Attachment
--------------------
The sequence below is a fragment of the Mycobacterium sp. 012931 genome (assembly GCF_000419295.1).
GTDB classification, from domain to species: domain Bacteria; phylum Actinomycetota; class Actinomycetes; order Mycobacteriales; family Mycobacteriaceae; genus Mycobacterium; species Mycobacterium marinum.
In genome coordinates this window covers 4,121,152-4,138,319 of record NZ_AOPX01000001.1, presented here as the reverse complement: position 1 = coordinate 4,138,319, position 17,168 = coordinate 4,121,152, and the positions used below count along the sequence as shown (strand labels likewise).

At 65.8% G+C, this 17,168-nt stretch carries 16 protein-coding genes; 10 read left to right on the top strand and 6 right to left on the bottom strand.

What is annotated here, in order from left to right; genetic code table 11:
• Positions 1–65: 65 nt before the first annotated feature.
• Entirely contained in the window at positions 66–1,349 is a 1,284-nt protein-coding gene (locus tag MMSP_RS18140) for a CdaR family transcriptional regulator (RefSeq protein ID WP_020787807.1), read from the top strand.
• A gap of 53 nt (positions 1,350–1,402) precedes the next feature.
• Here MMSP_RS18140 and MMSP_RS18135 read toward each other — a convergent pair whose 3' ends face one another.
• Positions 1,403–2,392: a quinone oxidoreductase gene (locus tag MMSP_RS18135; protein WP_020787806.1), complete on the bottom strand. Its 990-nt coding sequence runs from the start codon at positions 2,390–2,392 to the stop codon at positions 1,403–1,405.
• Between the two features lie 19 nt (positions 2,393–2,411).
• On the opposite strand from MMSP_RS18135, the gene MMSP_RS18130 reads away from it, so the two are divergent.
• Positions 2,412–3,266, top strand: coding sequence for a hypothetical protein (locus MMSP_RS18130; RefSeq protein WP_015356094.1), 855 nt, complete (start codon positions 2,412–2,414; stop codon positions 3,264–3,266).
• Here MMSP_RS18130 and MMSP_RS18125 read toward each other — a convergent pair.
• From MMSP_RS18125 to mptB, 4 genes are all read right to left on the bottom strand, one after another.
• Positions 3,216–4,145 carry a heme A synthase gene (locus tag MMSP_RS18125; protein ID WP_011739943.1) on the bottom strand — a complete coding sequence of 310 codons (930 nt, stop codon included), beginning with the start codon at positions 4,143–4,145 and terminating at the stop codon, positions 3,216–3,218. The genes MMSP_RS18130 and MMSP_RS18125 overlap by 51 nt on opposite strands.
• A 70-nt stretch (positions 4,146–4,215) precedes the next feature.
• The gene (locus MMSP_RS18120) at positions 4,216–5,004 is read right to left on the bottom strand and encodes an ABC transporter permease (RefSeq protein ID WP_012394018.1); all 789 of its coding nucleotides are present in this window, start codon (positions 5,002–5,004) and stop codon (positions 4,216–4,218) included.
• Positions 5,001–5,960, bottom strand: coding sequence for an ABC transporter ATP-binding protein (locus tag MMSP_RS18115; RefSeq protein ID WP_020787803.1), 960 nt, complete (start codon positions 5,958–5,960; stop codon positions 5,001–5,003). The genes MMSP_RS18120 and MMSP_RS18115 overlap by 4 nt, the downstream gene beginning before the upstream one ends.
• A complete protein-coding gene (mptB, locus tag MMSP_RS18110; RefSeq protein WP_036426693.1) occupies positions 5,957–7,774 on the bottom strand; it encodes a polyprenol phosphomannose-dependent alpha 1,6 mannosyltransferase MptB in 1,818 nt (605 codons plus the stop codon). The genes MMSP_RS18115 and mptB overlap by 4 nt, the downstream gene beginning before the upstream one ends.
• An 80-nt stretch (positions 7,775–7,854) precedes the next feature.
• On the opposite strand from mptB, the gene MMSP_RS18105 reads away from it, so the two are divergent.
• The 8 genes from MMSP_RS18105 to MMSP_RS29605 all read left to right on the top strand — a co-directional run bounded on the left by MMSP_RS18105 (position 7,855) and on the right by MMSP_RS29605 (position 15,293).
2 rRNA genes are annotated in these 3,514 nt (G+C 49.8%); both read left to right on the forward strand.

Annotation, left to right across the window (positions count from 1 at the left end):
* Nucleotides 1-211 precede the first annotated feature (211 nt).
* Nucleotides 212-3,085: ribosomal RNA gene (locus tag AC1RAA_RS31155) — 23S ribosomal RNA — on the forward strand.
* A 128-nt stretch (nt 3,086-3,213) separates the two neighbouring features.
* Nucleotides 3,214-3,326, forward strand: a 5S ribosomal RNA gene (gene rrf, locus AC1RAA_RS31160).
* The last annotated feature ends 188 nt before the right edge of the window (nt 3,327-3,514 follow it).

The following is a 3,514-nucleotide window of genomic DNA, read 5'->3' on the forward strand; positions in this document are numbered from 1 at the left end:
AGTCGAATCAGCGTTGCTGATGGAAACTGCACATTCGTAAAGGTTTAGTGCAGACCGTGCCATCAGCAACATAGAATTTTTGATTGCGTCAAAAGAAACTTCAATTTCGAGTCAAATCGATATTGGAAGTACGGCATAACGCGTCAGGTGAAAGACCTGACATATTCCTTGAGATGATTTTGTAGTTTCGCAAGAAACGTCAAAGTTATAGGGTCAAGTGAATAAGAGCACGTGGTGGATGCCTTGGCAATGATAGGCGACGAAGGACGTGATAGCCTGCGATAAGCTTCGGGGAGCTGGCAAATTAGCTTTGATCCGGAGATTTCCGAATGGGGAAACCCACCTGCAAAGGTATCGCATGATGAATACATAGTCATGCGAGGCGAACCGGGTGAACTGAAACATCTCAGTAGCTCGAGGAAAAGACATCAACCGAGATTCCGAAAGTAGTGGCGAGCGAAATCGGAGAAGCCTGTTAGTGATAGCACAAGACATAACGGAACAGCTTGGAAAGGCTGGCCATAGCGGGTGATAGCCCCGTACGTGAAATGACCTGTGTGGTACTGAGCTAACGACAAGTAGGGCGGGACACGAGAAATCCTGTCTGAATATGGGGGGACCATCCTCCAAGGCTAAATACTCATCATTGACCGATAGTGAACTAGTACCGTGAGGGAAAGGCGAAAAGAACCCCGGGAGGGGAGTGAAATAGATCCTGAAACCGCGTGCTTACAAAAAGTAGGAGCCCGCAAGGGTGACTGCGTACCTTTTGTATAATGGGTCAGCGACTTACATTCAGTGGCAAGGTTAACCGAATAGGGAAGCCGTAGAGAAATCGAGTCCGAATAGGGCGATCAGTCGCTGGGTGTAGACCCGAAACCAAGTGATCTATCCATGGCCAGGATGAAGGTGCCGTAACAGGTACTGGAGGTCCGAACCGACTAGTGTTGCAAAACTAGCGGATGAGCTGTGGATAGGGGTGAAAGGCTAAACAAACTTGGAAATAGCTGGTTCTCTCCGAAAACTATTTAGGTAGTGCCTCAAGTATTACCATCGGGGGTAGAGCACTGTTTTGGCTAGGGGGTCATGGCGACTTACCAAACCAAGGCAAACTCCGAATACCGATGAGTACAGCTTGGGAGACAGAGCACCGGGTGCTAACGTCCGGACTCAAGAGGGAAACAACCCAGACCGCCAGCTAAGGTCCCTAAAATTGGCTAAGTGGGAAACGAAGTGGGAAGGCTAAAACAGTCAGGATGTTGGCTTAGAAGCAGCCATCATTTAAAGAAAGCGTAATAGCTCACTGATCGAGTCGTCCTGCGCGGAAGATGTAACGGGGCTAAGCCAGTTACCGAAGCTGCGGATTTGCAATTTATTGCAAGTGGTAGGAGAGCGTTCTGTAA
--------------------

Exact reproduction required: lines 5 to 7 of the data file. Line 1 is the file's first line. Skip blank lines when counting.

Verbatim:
What is annotated here, in order from left to right; genetic code table 11:
• Positions 1–65: 65 nt before the first annotated feature.
• Entirely contained in the window at positions 66–1,349 is a 1,284-nt protein-coding gene (locus tag MMSP_RS18140) for a CdaR family transcriptional regulator (RefSeq protein ID WP_020787807.1), read from the top strand.